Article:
Over-Outsmarting the Villians

This week I wrote a post on RPG Musings on how to set up an “outsmart the villains” scenario. If I carry my own thoughts to next level, then presumably a smart enough villain should be able to out-out-smart the heroes. This means the players would want to out-out-out-smart the bad guy, and so on. We could wind up with dizzying logic only Vizzini (from The Princess Bride) could follow:

But it’s so simple. All I have to do is divine from what I know of you: are you the sort of man who would put the poison into his own goblet or his enemy’s? Now, a clever man would put the poison into his own goblet, because he would know that only a great fool would reach for what he was given. I am not a great fool, so I can clearly not choose the wine in front of you. But you must have known I was not a great fool, you would have counted on it, so I can clearly not choose the wine in front of me.

Basically, what I want to know is: “what happens when metagaming leads to paranoia?”

Let’s say you tried out to outsmart some villians you’re chasing with an ambush, but they did not arrive at the prescribed time. Did you get the time wrong and they haven’t arrived yet, or did they arrive too early? Or, did they find out about your plans and have gone around you? Or do they have an even more sinister ambush planned for you?

This kind of thinking can be detrimental in real life and causes analysis paralysis in-game (for a good article on that, see Sarah Darkmagic’s Like a Deer in the Headlights). Basically, you can make yourself nuts trying to anticipate every move of your opponents or by trying to counter moves that may or may not be real.

What are the players supposed to do with an uncertain escalation? I always recommend using two principles: Occam’s Razor and KISS (the principle, not the band). That is keep your assumptions and plans as simple and flexible as possible.  Unless you have evidence to the contrary, don’t assume that the bad guys have you trapped in some kind of meta-puzzle of outmaneuvers, instead just track him down and beat him up. Problem solved.

…by the way, if you have KISS (the band) on your side, then you’re pretty much guaranteed a win.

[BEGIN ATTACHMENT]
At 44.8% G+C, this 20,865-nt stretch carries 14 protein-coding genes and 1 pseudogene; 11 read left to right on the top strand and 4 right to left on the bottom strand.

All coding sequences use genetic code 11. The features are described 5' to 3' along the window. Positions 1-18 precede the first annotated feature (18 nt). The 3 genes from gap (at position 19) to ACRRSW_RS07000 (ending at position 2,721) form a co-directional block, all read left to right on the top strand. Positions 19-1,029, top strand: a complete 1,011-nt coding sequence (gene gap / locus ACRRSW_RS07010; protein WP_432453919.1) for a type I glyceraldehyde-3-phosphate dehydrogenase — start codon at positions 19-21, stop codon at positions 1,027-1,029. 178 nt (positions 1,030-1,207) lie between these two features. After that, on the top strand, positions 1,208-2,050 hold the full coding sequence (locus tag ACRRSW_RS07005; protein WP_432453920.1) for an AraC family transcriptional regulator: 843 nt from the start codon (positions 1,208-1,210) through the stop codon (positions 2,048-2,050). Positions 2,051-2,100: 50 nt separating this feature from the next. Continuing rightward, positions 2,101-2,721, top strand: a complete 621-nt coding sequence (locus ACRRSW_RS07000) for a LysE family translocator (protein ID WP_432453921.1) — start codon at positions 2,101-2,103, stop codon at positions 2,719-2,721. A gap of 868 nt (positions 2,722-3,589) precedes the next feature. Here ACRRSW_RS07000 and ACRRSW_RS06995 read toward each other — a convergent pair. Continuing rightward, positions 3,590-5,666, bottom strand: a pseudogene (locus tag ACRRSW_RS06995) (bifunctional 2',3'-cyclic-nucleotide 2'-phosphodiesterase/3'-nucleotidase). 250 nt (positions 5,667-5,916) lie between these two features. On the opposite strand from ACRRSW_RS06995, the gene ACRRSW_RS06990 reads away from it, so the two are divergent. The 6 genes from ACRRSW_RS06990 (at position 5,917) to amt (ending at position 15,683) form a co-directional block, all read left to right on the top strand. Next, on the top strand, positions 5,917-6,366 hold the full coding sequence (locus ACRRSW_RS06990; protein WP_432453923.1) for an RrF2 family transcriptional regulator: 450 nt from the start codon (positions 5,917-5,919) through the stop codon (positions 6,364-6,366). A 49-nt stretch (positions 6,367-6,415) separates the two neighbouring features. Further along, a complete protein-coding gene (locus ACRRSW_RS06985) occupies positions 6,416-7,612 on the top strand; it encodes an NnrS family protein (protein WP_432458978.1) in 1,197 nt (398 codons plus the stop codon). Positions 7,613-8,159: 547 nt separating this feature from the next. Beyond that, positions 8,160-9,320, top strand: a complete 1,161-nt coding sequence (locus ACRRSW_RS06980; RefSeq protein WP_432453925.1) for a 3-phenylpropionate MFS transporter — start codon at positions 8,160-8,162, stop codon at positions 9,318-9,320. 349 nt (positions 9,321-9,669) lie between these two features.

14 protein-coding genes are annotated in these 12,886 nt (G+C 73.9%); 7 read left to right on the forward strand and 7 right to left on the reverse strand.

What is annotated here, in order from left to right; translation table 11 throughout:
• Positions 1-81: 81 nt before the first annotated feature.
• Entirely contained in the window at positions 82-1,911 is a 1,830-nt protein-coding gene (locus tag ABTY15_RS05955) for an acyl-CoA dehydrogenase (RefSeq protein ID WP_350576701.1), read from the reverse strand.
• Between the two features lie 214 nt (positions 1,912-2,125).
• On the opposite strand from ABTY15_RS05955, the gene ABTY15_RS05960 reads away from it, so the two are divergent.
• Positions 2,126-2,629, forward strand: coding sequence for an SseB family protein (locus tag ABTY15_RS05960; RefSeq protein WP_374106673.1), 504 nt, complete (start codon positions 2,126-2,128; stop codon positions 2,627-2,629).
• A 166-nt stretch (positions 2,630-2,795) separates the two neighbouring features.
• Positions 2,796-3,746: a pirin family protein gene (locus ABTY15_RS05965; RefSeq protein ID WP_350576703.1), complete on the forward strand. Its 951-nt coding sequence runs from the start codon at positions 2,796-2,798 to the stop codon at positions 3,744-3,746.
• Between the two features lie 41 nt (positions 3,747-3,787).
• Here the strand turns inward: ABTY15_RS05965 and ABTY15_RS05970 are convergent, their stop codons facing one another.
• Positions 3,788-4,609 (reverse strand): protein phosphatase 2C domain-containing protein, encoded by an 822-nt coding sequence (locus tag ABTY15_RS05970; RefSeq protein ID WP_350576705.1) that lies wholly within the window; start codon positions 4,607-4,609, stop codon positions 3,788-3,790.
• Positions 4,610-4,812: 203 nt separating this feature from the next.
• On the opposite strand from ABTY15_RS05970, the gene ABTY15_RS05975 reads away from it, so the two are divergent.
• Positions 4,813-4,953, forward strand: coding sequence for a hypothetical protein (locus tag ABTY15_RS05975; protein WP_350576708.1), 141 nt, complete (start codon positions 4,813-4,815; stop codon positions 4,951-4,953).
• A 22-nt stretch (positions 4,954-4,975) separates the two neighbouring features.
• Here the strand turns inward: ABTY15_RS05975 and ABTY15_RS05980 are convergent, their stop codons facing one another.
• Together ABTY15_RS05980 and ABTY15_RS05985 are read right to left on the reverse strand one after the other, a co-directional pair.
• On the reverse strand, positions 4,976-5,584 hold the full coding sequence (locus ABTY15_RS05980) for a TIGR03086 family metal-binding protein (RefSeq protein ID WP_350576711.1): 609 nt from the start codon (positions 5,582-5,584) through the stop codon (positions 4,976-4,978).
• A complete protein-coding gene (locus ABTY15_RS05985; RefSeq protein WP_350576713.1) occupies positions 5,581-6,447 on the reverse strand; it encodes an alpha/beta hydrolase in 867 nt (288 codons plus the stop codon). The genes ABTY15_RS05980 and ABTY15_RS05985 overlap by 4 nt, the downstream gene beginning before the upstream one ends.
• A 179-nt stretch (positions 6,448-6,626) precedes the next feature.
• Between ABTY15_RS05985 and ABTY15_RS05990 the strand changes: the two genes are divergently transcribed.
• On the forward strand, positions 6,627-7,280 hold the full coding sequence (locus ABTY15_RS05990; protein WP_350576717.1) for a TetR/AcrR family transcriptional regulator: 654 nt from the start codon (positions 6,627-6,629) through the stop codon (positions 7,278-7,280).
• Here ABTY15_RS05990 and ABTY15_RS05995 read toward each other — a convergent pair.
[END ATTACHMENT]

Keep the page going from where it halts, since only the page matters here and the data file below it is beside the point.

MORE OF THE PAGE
They Were In Our Back Pocket the Whole Time

This week in our a game an important plot incident lead to a pretty funny conclusion. My party is tasked with stopping an shadow army from opening a gate to the shadowfell and taking over the world. To open this gate, a magic key is needed. We thought that if we found the key first, we would able to keep it away from our enemies. We thought it would be buried somewhere in town, so we enlisted the local priest of Pelor to help our search with a ritual. Tracy (our DM) turned the special-purpose ritual into a skill challenge. We used Streetwise and History to narrow down likely areas of the town to search, and Arcana and Religion to direct the magical energies.

The end result is that we successfully completed the ritual-challenge and found the magic key…. It was in the Bard’s pocket the whole time! (We got it from dwarves we saved several months ago). It retrospect, it was  funny to watch round after round as the ritual narrowed down on the section of the city where we we were. I started to get excited when I realized it was nearby to the temple, but totally surprised when we found that it was really close.

We all had a good laugh at our own expense and then moved on with the adventure, with the key safely in hand. This interesting anecdote has a few gems I’d like to unpack. First and foremost, we used valuable adventure time and resources to discover something we’ve already been given. This is not anyone’s fault; it’s been a few months of intermittent game time and we didn’t make a special note of the key when we got it. It’s funny that today on Gnome Stew, John wrote some tips to help players remember details about a game… such as the importance of a special item. Unfortunately I don’t think his would have helped us in this situation. At the time, we didn’t make a connection to the item. Back then we were dealing with the aftermath of a sticky combat/skill challenge & intra-party situation, and then in the next few sessions we were focused on a new series of events and new  location… there wasn’t time for key’s importantance (or even its existence) to sink in.

What could we have done better? Well, to start off, we should probably be keeping a separate list of “quest items” or at least “miscellaneous magic items” that don’t fit on our characters. Along with each item, there should be a note of how we came across it and its context.  Just referring to that list might have jogged our memory, although we might not have thought to look there since didn’t even occur to us that we might already have that item.

What else could we have done? Has anyone else been in a similar situation?

What could a DM have done to help us remember? Tracy analyzed the situation on her blog: When The Players Forget. I think she handled it beautifully, and like I already said, we have a good game memory. But what could have happened to have prevented the situation? There are some strategies I learned back in my play-writing days that could help: the rule of three, and simplification of props and sets. The rule of three is pretty simple. If it’s important, mention it at least three times. I don’t mean reapating “here’s a magic key” three times, but to bring up the key in three different contexts. For example: (1) “for saving their lives, the dwarves hand you an ancient key”, (2) “they say that key was being smuggled out of the city by your enemy”, and (3) “later that night as you are preparing your magical studies, your attention is tuned to the key.. it radiates magical energy.” That alone would have had us spending some game time learning more about it, rather than just pocketing it and moving on. Since aDM’s audience is specific and limited, I’d say each one of those mentions might be done when a different player is in the spotlight to spread its importance around.